“It began with trying to help the local farmers do something with their wheat,” he explains. “We thought of opening a bakery, but there was no money in it. Luckily, we got started in 2005, just as the craft distilling movement was taking off.”
Washington Island is one of several small bodies of land located in Lake Michigan (Death’s Door is the name of the waterway that separates the island from Green Bay). The island was once known for growing potatoes, but by the 1970s the growth of the industrial farming system had left the growers without a market. Ellison, whose background was in economic development, encouraged the local farmers to plant red winter wheat. That wheat found its way into Death’s Door Vodka; the botanicals cultivated on the Island became the basis for Death’s Door Gin. Only three botanicals are used (juniper, coriander and fennel seed), and the flavor profile for the Gin was actually created by a chef.
“Making exceptional products is far more important than being local,” says Ellison. “Being exceptional allows us to tell our story. Some gins use a dozen or more botanicals. There’s no way anyone’s palate can distinguish and appreciate all those flavors. From a culinary perspective, the flavor of our gin is very pure. We’re also one of the three or four gins that don’t use citrus, because citrus tends to mask imperfections and take over the taste of the spirit. And we don’t grow lemons in Wisconsin, so it makes sense.”
The Quint family distills the Death’s Door products in nearby Madison. From a very small beginning, the spirits are now distributed in 27 states as well as online. It’s not easy competing with the large spirits brands and the multinational beverage conglomerates that own them, but Ellison is energized by the challenge.
“Honestly, it comes down to hustle,” he says. “I spend a lot of time on the street, meeting people, attending events and mixing cocktails. I do as much staff training as I can. You have to get to the bartenders. Obviously, we can’t offer them the same incentives as the large spirits companies, but we sell them on quality. You have to tell a true story with integrity.”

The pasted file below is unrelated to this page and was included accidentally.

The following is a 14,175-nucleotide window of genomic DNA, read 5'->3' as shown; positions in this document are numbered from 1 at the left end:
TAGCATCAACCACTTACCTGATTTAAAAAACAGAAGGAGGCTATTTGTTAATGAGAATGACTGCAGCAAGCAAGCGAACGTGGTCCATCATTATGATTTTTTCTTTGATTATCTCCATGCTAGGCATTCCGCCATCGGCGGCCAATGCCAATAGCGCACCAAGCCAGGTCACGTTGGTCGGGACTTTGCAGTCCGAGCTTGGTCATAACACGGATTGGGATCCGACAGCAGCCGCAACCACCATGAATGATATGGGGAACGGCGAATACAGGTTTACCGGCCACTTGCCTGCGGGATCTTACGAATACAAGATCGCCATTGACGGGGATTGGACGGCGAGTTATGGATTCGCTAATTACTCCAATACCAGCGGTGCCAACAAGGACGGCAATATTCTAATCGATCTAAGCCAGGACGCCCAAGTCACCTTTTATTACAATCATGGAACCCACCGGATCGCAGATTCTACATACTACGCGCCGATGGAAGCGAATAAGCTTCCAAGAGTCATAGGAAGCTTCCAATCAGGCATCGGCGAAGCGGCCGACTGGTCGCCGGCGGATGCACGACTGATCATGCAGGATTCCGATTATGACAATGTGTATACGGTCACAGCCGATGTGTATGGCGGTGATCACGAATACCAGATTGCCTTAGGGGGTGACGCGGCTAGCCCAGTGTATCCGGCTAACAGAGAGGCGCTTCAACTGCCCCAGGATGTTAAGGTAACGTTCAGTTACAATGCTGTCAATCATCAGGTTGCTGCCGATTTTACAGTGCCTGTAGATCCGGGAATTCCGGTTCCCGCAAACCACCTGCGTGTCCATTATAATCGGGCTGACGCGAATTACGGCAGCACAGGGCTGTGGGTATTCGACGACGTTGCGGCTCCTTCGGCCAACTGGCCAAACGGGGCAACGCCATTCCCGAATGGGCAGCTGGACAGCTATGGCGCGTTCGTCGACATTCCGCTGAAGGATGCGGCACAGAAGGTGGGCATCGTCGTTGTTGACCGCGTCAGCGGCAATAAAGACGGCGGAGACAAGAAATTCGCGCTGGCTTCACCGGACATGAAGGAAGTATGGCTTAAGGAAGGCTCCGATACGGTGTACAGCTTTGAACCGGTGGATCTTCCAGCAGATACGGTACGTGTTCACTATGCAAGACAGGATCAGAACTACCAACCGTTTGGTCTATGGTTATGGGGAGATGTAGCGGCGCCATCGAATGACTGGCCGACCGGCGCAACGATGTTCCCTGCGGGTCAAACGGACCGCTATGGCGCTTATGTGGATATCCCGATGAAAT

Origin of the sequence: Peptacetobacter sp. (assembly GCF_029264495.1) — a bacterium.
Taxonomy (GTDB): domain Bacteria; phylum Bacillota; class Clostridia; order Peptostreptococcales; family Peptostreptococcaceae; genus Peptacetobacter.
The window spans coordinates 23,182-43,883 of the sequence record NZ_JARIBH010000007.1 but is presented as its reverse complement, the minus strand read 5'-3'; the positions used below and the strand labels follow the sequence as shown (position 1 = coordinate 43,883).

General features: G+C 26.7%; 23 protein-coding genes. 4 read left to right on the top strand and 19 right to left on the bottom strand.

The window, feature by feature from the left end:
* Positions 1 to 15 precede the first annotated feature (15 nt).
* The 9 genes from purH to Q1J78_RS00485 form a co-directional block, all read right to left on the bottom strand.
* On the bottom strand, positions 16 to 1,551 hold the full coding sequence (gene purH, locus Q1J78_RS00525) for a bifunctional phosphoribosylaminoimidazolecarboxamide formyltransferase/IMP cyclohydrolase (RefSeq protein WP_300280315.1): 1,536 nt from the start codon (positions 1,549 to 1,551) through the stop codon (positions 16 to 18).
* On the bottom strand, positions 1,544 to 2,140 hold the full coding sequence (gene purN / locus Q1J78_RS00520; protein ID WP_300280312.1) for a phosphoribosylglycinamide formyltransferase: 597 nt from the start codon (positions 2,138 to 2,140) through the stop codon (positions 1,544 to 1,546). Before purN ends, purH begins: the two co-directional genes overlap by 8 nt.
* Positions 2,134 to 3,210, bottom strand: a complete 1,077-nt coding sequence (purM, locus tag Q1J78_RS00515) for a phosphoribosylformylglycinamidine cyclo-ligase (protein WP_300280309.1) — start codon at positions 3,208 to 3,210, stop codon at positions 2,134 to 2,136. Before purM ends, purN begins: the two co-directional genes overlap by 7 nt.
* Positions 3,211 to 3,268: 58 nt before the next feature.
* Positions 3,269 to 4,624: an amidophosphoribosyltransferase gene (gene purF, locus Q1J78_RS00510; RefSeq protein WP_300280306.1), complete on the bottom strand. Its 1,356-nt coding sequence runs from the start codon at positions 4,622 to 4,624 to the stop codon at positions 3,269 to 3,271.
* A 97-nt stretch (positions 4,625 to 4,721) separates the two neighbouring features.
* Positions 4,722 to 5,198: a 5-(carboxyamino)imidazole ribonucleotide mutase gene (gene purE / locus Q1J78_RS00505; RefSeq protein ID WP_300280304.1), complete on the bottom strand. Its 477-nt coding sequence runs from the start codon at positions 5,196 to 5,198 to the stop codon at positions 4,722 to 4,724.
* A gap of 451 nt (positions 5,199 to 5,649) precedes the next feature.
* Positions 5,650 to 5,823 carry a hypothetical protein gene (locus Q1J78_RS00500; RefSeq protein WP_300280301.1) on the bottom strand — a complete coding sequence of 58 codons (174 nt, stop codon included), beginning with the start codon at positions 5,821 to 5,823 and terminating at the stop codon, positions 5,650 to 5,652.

The nose of the Death’s Door Vodka is light and lyrical, with fresh aromas of wheat tinged with faint suggestions of ghost citrus. It enters the mouth cleanly, displaying a rich texture accented by notes of white pepper; you feel the imprint of the wheat most strongly in the middle palate. The citrus suggestions return on the finish, which is long and resonant. Combined with something floral such as Dolin Vermouth, this would make a very distinctive Martini.
Botanical are prominent on the nose of the Death’s Door Gin---you can really smell the juniper here. The flavors of the fennel seed and coriander come through strongly in the mouth, accenting a texture which is bright, clear and pure. Fresh herb flavors and anise hints linger for quite a while on the finish.
The plump, earthy nose of the Death’s Door White Whisky reflects the addition of malted barley to the red winter wheat. In the mouth, the spirit has a rich, grainy texture with flavors of caraway seed, anise and vanilla biscuit; because of the grains, this has a totally different and more serious mouth feel than the corn-based “white dog” that serves as a precursor to Bourbon. Like all of these spirits, the finish is long and lingering. The mixologists should be having a blast with this one.
Note: The Death’s Door spirits are distilled in 90-gallon pot stills. Only organic grains and botanicals are used, although the labels don’t carry an organic designation. The bottles note the harvest date of the grains, a nice touch (the ingredients for the Vodka and Gin were harvested in August of 2011, the White Whisky in August of 2010). Average national price for the Vodka and Gin is $30, and $35 for the White Whisky.
ABOUT THE BOOK: Iconic Spirits: An Intoxicating History, by Mark Spivak, will be published in November 2012 by Lyons Press (Globe Pequot). Writing in an engaging and appealing style, Spivak chronicles the tales of twelve spirits that changed the world and forged the cocktail culture. While some are categories and others are specific brands, they are “the best kinds of stories: the type a writer could never make up.”